My next stop was in a higher elevation forest closer to Mt. Hood. I parked right next to a pair of young, healthy _Boletus edulis_, and jumped out of my car expecting to find more. Unfortunately, it was not to be. The fungi of this area included _Suillus lakei_, _Russula brevipes_ (all maggot-infested), more _Suillus punctatipes_ and _Chroogomphus tomentosus_, and a single _Tricholoma magnivelare_ button that the maggots had really enjoyed.
My last productive mushroom foray came along the Laurel Hill trail. This area had very few mushrooms, but the highlight was an incredible grouping of young _Boletus mirabilis_ on several adjacent logs. Usually, I would have to hunt through a whole forest to find that many.
In addition to the mushrooms, I had a good astronomy observing session, found a few berries, and caught one 8" rainbow in Trillium Lake. This was one of the few fish in the lake with the good taste to fall for a fly; the one angler who was having a lot of success was using PowerBait. Yuck!
Other mushrooms that made an appearance: Agaricus praeclaresquamosus, Boletus chrysenteron, Lepiota naucina, Lepiota rubrotincta, and Suillus caerulescens.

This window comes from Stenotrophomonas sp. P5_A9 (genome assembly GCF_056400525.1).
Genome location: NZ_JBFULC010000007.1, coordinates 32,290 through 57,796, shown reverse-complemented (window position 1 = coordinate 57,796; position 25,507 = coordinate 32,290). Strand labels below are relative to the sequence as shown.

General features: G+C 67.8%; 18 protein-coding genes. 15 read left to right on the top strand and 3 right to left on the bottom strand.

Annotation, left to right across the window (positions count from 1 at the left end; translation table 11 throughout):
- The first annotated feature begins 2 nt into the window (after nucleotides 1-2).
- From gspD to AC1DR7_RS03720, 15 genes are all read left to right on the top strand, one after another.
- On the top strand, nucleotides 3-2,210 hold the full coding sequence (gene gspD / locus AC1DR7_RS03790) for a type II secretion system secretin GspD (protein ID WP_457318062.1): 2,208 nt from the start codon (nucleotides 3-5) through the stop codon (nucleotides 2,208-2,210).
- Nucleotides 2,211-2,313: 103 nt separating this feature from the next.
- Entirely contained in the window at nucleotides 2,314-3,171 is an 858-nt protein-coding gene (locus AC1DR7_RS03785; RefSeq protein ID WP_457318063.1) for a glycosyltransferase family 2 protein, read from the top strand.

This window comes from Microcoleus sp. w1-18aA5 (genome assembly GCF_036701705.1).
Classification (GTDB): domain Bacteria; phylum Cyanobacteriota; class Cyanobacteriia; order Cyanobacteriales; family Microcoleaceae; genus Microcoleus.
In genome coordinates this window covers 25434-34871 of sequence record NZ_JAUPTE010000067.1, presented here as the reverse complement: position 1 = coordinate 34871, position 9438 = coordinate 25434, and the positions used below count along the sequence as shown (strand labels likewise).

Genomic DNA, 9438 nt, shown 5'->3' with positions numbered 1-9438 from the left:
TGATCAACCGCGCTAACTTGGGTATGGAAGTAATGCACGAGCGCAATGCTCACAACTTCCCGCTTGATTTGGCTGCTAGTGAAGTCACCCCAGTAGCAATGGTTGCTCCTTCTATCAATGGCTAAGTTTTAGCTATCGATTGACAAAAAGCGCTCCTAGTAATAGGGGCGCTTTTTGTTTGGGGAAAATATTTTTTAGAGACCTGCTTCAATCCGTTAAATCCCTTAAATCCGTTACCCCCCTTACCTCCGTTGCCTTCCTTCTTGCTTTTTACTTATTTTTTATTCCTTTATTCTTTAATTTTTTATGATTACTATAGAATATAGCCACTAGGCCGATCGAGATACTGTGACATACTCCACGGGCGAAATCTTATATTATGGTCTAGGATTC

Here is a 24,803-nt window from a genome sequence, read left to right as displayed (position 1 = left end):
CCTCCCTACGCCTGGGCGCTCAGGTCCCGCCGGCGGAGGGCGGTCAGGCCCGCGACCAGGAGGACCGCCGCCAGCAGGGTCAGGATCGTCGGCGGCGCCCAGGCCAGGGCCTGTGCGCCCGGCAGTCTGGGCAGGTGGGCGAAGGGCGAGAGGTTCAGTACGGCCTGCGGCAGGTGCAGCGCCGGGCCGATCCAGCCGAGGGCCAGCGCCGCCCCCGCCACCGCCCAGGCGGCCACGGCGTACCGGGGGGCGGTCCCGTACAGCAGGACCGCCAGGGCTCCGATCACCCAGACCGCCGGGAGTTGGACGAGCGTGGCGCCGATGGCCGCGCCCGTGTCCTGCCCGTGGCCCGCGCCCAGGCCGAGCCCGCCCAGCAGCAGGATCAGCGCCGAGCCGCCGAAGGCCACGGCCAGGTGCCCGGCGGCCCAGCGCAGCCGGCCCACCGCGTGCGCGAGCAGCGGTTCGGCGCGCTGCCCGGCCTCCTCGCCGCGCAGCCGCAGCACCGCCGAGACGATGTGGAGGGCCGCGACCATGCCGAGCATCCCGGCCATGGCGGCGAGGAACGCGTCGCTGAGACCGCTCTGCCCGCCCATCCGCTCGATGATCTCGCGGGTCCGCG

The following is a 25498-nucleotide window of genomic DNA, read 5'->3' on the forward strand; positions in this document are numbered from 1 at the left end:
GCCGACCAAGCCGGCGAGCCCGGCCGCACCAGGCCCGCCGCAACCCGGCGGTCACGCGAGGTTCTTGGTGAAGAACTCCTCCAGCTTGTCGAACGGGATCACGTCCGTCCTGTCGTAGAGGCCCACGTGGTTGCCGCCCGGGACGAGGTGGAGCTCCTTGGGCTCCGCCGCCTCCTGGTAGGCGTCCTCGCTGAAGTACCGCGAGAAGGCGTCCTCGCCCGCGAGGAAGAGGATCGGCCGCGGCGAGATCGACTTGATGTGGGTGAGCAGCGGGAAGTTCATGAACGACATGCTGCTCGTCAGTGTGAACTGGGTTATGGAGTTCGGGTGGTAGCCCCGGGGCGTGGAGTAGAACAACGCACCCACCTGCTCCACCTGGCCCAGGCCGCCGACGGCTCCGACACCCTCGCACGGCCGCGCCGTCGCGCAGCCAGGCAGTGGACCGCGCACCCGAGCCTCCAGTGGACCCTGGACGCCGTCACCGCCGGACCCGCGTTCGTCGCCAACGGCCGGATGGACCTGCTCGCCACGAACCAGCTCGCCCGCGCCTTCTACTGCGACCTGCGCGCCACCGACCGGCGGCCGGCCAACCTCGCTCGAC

After these setbacks, I continued south towards Ripplebrook, aiming to reach successful foraging grounds chronicled in my Foray Report from October 22, 1995. I found white and yellow chanterelles in prime condition, just coming up. No other mushrooms were present in any quantity, although hopefully Lyophyllum decastes and Coprinus comatus will show up within the next couple of weeks! There was no shortage of chanterelles; I left plenty of them out there. At one point, I saw a movement above me in the trees and came face to face with a Northern Spotted Owl! Not having a mouse handy, I threw a white chanterelle on the ground, and I'll be damned if the silly bird didn't fly down right in front of me for a closer look! The owl wasn't frightened at all by my proximity, and even insisted on following me through the forest as I picked.
It was late afternoon by this time, and I proceeded to Timothy Lake to get some fish to go with my mushrooms. The rise never really took off, with only a few fish jumping near shore. Nevertheless, I ended up with three nice brook trout. The first one fell for a spinner, and the others were taken on a topwater wet fly presentation that began as accident rather than design. I didn't have fly floatant handy, and couldn't get my elk-hair caddis to stay dry (fishing it behind a floating bubble). So, I cast near rising fish and retrieved just fast enough for the trailing fly to make a wake from below the surface. An 11" brook trout came completely out of the water and splashed down on the caddis, and I was hooked (so was the fish!) I caught another nice brookie as well as a little guy, and missed a few more strikes. As the twilight grew deeper, I could hear the splashes of rising fish throughout the lake, all of them beyond my casting range, but exciting still as they played a symphony of varying tempos and volumes.